Brewers: Why is Luis Urias having his wrist checked out?

Matthew Dewoskin
MILWAUKEE, WI - MAY 13: A general view of Miller Park prior to a game between the Milwaukee Brewers and the New York Mets on May 13, 2017 in Milwaukee, Wisconsin. (Photo by Stacy Revere/Getty Images)
MILWAUKEE, WI - MAY 13: A general view of Miller Park prior to a game between the Milwaukee Brewers and the New York Mets on May 13, 2017 in Milwaukee, Wisconsin. (Photo by Stacy Revere/Getty Images) /
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It was revealed over the weekend that Milwaukee Brewers shortstop Luis Urias was brought to the United States to have his wrist looked at. What does this mean for his availability for Spring Training?

It’s believed that Luis Urias suffered a wrist injury while playing winter ball in Mexico. The extent isn’t known yet, but it’s concerning enough for the Brewers to fly Urias in to have a specialist check him out. Could this delay the start of Urias’ career in Milwaukee?

How was Urias acquired?

Urias came to the Milwaukee Brewers with starter Eric Lauer from the San Diego Padres in a trade for outfielder Trent Grisham and starter Zach Davies. It was widely believed that Urias was brought in specifically to push Orlando Arcia for the starting shortstop role.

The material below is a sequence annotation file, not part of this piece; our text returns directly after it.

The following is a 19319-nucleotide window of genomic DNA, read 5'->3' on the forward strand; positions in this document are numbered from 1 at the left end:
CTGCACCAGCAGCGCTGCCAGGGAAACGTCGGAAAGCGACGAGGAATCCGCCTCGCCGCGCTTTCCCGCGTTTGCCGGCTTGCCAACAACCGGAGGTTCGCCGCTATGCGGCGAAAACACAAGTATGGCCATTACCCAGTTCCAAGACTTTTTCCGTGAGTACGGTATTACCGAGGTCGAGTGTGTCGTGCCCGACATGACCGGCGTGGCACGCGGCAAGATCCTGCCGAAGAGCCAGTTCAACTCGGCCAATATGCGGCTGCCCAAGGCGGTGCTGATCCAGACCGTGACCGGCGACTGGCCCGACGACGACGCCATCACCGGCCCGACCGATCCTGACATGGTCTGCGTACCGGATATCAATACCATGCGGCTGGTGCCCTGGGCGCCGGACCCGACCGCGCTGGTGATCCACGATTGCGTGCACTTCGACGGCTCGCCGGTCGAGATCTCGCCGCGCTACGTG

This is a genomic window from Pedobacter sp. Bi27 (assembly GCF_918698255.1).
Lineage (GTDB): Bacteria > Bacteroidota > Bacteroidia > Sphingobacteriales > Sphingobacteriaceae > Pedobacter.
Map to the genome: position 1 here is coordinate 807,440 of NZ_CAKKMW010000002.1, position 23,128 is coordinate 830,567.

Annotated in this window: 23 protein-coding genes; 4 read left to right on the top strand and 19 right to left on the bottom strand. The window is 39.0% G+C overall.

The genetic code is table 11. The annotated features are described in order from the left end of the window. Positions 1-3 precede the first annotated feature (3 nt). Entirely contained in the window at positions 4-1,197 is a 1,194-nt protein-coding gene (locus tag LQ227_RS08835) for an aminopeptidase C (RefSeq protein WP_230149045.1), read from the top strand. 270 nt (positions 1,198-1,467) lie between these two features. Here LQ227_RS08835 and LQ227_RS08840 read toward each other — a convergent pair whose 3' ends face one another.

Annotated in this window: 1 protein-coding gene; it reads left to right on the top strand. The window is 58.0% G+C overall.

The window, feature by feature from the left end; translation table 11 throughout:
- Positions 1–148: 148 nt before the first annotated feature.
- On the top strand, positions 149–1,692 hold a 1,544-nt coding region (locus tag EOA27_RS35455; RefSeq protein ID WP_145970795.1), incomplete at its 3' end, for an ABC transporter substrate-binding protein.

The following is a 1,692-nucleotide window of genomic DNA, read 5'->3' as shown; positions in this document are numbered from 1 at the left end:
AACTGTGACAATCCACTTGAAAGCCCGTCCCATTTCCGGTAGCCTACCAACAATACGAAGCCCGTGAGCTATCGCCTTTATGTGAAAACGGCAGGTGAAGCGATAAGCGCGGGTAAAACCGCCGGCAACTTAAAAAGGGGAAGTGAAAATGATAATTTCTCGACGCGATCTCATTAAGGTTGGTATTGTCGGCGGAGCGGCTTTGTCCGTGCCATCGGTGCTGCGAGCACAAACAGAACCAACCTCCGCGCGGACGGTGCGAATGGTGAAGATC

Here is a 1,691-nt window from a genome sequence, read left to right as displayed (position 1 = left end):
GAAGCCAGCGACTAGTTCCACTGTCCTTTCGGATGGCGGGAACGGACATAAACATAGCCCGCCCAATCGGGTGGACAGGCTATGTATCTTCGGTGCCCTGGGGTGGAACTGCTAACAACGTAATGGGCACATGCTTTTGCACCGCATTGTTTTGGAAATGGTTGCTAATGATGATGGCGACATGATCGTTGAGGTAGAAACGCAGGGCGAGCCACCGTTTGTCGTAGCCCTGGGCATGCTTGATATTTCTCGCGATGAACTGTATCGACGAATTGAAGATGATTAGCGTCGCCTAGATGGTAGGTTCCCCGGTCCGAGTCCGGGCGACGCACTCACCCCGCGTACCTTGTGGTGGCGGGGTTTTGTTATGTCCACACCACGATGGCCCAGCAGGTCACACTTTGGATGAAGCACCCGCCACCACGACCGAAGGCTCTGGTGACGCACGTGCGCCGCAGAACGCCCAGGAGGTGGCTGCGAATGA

Does anyone know anything about Urias’ injury?

Urias was playing in the Mexican winter league for Obregon. In 30 games with Obregon, Urias slashed .288/.400/.458 with five homers and seven steals in 14 attempts. He started to experience wrist soreness during the playoffs, and it was bad enough that he needed to be shut down.

He’s scheduled for an evaluation in the middle of next week when Urias, and the Brewers, will learn his exact status.

What would an injury mean to the competition at shortstop?

It really depends on how long Urias is out. If it’s just a sprain, Urias could get a clean bill of health a few days into Spring Training. But if he needs surgery, Urias could be out much longer.

If Urias needed to miss significant time, it would mean that Arcia would start Spring Training with only Eric Sogard as realistic competition for the every day starting shortstop job. Arcia would go from a guy competing for his spot to having an every day role without question.

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The acquisition of Urias was a clear message to Arcia that the days of his unquestioned status as the starting shortstop were over and he would have to look over his shoulder for the first time in his career. With Urias potentially missing time with his wrist issue, the Brewers would again have to rely on Arcia as the starter until Urias could return.

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